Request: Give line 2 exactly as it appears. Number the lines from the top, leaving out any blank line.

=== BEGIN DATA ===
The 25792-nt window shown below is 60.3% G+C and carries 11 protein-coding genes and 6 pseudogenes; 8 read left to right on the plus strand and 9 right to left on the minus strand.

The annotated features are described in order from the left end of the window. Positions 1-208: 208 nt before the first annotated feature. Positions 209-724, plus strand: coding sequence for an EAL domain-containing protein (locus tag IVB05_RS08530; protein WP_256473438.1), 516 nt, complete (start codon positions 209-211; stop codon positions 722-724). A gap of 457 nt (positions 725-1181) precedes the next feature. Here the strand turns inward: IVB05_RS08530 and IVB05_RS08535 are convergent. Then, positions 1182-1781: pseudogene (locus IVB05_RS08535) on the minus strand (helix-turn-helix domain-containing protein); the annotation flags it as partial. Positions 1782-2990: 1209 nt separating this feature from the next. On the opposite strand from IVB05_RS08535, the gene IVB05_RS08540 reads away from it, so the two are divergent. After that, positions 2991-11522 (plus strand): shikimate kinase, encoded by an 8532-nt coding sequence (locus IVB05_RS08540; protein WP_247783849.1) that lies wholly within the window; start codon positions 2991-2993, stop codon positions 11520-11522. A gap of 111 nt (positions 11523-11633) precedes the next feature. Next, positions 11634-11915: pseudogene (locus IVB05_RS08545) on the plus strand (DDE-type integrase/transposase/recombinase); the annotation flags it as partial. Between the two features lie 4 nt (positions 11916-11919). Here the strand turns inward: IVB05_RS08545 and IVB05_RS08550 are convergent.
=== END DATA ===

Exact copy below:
The annotated features are described in order from the left end of the window. Positions 1-208: 208 nt before the first annotated feature. Positions 209-724, plus strand: coding sequence for an EAL domain-containing protein (locus tag IVB05_RS08530; protein WP_256473438.1), 516 nt, complete (start codon positions 209-211; stop codon positions 722-724). A gap of 457 nt (positions 725-1181) precedes the next feature. Here the strand turns inward: IVB05_RS08530 and IVB05_RS08535 are convergent. Then, positions 1182-1781: pseudogene (locus IVB05_RS08535) on the minus strand (helix-turn-helix domain-containing protein); the annotation flags it as partial. Positions 1782-2990: 1209 nt separating this feature from the next. On the opposite strand from IVB05_RS08535, the gene IVB05_RS08540 reads away from it, so the two are divergent. After that, positions 2991-11522 (plus strand): shikimate kinase, encoded by an 8532-nt coding sequence (locus IVB05_RS08540; protein WP_247783849.1) that lies wholly within the window; start codon positions 2991-2993, stop codon positions 11520-11522. A gap of 111 nt (positions 11523-11633) precedes the next feature. Next, positions 11634-11915: pseudogene (locus IVB05_RS08545) on the plus strand (DDE-type integrase/transposase/recombinase); the annotation flags it as partial. Between the two features lie 4 nt (positions 11916-11919). Here the strand turns inward: IVB05_RS08545 and IVB05_RS08550 are convergent.